The Persuasions set is enjoyable, and the 1971 audience seems familiar with most of the music, but since I was only 4 years old at the time of this show, I only recognize a few songs they sing, mostly in the medleys (which are documented, song-by-song, in the liner notes). Buffalo Soldier is not the Bob Marley song as I had hoped (unless it's a very different version). While enjoyable, the opening band goes on a bit too long for my tastes - after the first big medley, I'm ready for the Zappa to start.

Anyway, once Frank's band does take the stage, they open with a lengthy Call Any Vegetable, which includes the jam of the "Invocation" section. Another highlight of disc 1 is a nice version of Dog Breath. The "highbrow" stuff continues on disc 2 with Peaches En Regalia which segues into Tears Began to Fall and then back to the raunchy material with Shove It Right In.

Next we get a big 'ol chunk of instrumental music with a half-hour long King Kong that takes up most of disc 2. It's chock full of solos, even a drum solo from Aynsley Dunbar. Nice to get to hear a full concert recording instead of just Zappa's guitar solo edited out into its own track, but this isn't the most memorable King Kong I've ever heard. The disc wraps up with a couple of this line-up's best tunes, the 200 Motels Finale and the rockin' version of Who Are the Brain Police?, which closes the first show.

Zappa's band actually played two different shows on this date, and disc three starts with the band tuning up and Frank welcoming the audience to the second show. Then he introduces the New York premier of the DIVAN song suite, about God's sofa, whereupon he watches a girl have relations with a magical pig. This suite would later be broken up into the songs Sofa on the One Size Fits All album and Stick It Out on Joe's Garage. The second half of the disc covers early Mothers songs for the most part.

The last disc is basically two songs - first the longest version of Billy the Mountain yet to grace a CD, which is split up into 3 tracks (the bulk of the song, then some jamming and soloing, and finally the conclusion). One highlight of this version of Billy is that it includes Flo and Eddie's "Memory Trick", which is quite impressive to hear recited. The other song on this disc is the lengthy encore Mud Shark.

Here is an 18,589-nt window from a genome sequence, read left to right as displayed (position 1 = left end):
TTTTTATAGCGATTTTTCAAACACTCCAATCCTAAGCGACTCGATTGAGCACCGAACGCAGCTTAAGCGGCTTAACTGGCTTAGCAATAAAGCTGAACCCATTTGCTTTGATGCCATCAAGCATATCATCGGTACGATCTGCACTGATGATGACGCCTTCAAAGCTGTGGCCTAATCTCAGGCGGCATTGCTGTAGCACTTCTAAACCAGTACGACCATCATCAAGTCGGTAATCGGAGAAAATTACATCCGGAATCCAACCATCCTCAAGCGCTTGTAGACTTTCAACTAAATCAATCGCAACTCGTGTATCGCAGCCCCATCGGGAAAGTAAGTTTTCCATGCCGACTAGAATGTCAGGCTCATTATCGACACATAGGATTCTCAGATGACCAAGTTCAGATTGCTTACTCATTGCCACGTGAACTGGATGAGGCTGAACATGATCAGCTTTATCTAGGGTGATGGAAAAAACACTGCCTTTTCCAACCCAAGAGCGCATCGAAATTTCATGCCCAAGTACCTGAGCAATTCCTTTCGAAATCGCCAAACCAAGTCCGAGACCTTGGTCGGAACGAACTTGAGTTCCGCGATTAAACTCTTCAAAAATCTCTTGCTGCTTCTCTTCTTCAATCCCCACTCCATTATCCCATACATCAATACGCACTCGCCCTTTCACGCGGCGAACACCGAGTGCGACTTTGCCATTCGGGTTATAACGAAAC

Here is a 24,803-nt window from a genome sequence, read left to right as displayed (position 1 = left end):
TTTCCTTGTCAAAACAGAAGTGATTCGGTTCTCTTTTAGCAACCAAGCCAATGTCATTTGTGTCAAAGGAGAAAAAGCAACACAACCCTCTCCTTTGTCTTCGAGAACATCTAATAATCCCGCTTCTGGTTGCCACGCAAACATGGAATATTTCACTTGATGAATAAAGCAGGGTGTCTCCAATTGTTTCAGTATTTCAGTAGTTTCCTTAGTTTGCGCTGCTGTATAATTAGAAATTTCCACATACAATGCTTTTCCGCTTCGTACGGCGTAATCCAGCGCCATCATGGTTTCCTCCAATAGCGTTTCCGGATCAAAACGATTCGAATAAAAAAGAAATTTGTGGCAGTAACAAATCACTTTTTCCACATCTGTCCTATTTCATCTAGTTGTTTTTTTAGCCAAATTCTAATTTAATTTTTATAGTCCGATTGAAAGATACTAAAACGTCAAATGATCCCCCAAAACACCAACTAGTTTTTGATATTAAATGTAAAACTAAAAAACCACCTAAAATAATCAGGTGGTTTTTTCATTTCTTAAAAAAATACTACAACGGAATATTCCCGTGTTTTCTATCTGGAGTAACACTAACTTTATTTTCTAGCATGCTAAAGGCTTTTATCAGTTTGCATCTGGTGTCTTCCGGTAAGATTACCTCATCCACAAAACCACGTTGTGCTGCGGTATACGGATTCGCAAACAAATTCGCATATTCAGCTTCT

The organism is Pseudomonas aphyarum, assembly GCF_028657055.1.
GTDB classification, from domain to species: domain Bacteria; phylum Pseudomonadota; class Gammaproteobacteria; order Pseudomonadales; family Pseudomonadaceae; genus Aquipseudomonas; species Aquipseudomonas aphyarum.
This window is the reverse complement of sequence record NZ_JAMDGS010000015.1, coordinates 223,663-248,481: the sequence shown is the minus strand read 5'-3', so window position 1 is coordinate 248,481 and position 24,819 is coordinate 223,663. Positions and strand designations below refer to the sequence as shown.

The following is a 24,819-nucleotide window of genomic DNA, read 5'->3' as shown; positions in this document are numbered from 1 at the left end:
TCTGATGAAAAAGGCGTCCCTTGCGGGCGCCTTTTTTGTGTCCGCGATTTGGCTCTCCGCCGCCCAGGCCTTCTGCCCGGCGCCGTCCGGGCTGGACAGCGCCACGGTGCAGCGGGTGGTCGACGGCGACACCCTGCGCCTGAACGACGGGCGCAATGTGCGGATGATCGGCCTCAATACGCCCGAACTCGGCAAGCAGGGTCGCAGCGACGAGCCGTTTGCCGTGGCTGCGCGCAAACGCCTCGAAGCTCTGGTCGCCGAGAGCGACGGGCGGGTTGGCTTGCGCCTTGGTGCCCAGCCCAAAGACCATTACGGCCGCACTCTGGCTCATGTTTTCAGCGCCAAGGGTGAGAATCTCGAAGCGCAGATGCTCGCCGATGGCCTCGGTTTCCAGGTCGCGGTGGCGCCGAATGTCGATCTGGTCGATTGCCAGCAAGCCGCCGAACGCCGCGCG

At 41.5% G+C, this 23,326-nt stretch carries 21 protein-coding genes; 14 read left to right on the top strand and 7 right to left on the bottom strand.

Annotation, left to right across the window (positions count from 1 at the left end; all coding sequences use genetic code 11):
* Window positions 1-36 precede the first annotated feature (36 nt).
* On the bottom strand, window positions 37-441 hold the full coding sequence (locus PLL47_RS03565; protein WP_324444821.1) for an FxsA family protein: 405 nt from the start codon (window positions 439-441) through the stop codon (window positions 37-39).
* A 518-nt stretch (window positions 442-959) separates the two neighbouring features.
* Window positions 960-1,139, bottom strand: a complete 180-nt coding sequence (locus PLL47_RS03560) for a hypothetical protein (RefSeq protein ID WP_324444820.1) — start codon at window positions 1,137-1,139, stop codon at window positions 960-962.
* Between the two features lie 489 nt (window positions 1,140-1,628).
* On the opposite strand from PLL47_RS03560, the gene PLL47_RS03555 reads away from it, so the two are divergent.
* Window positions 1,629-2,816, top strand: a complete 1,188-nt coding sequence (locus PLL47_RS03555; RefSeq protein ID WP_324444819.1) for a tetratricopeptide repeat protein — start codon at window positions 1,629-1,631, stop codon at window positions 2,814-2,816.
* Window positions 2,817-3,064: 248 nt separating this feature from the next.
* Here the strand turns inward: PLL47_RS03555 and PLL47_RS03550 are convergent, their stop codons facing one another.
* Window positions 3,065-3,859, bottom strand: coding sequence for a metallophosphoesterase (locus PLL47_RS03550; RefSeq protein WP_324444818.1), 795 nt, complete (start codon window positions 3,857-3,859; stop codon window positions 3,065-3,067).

So should you buy this thing? Well, the price is right - even ordering it from the Zappa web site with their shipping rates, it came out to under $50, I think, which isn't bad for four discs of previously unreleased live Zappa, put together in a nice cardboard slipcase with a small booklet. The book includes the set lists, publishing info, credits, a brief note from the promoter, brief liner notes from Al Malkin (now I finally have some idea who he is!) and Gail's usual ramblings, plus pictures of the band (with Don Preston oddly photoshopped in) and the usual pointless list of endangered plants and animals that has come with all recent Zappa releases. Oh, and you get a replica ticket stub (the most expensive seats were $6 - you suck, people who got to go to concerts in the 70s for $6).

On the down side, you've heard all these songs before, most of them performed by this particular band, due to the many official releases and "Beat the Boots" volumes from the Flo and Eddie era. So really you're paying for the thrill of hearing Zappa play Carnegie Hall. If you're a completist like me, that's a must-have, but for casual fans this might not be a completely necessary purchase.

Album Cover

Image of the Carnegie Hall album cover